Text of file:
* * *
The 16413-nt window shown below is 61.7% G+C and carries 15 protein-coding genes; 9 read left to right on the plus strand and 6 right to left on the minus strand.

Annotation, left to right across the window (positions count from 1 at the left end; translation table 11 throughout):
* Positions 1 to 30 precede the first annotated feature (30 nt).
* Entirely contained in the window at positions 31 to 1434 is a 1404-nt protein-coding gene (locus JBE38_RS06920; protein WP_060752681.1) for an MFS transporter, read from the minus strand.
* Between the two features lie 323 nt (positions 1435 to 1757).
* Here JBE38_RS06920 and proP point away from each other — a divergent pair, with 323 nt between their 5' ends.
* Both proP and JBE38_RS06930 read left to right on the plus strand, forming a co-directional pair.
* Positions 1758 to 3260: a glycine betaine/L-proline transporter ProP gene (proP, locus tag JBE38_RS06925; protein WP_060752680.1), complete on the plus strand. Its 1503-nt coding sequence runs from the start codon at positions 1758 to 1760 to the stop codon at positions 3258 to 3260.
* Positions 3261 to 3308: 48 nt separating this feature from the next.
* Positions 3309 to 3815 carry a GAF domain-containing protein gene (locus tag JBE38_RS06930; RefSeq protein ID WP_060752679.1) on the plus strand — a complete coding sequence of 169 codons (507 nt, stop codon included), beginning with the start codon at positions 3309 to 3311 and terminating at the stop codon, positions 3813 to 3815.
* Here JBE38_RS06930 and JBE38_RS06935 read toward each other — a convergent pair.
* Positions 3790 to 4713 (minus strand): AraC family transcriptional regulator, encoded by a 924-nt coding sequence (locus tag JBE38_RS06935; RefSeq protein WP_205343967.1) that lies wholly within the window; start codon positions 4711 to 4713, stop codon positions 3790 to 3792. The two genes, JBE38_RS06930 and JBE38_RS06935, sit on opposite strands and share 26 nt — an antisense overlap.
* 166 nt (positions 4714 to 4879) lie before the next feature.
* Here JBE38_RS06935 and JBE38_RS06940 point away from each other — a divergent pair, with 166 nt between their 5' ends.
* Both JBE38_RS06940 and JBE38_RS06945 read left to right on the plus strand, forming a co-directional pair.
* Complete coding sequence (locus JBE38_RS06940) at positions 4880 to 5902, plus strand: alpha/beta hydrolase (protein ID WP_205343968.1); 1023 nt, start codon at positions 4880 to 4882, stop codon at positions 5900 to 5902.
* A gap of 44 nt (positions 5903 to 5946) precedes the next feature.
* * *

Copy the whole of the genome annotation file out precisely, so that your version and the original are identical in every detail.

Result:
The 16413-nt window shown below is 61.7% G+C and carries 15 protein-coding genes; 9 read left to right on the plus strand and 6 right to left on the minus strand.

Annotation, left to right across the window (positions count from 1 at the left end; translation table 11 throughout):
* Positions 1 to 30 precede the first annotated feature (30 nt).
* Entirely contained in the window at positions 31 to 1434 is a 1404-nt protein-coding gene (locus JBE38_RS06920; protein WP_060752681.1) for an MFS transporter, read from the minus strand.
* Between the two features lie 323 nt (positions 1435 to 1757).
* Here JBE38_RS06920 and proP point away from each other — a divergent pair, with 323 nt between their 5' ends.
* Both proP and JBE38_RS06930 read left to right on the plus strand, forming a co-directional pair.
* Positions 1758 to 3260: a glycine betaine/L-proline transporter ProP gene (proP, locus tag JBE38_RS06925; protein WP_060752680.1), complete on the plus strand. Its 1503-nt coding sequence runs from the start codon at positions 1758 to 1760 to the stop codon at positions 3258 to 3260.
* Positions 3261 to 3308: 48 nt separating this feature from the next.
* Positions 3309 to 3815 carry a GAF domain-containing protein gene (locus tag JBE38_RS06930; RefSeq protein ID WP_060752679.1) on the plus strand — a complete coding sequence of 169 codons (507 nt, stop codon included), beginning with the start codon at positions 3309 to 3311 and terminating at the stop codon, positions 3813 to 3815.
* Here JBE38_RS06930 and JBE38_RS06935 read toward each other — a convergent pair.
* Positions 3790 to 4713 (minus strand): AraC family transcriptional regulator, encoded by a 924-nt coding sequence (locus tag JBE38_RS06935; RefSeq protein WP_205343967.1) that lies wholly within the window; start codon positions 4711 to 4713, stop codon positions 3790 to 3792. The two genes, JBE38_RS06930 and JBE38_RS06935, sit on opposite strands and share 26 nt — an antisense overlap.
* 166 nt (positions 4714 to 4879) lie before the next feature.
* Here JBE38_RS06935 and JBE38_RS06940 point away from each other — a divergent pair, with 166 nt between their 5' ends.
* Both JBE38_RS06940 and JBE38_RS06945 read left to right on the plus strand, forming a co-directional pair.
* Complete coding sequence (locus JBE38_RS06940) at positions 4880 to 5902, plus strand: alpha/beta hydrolase (protein ID WP_205343968.1); 1023 nt, start codon at positions 4880 to 4882, stop codon at positions 5900 to 5902.
* A gap of 44 nt (positions 5903 to 5946) precedes the next feature.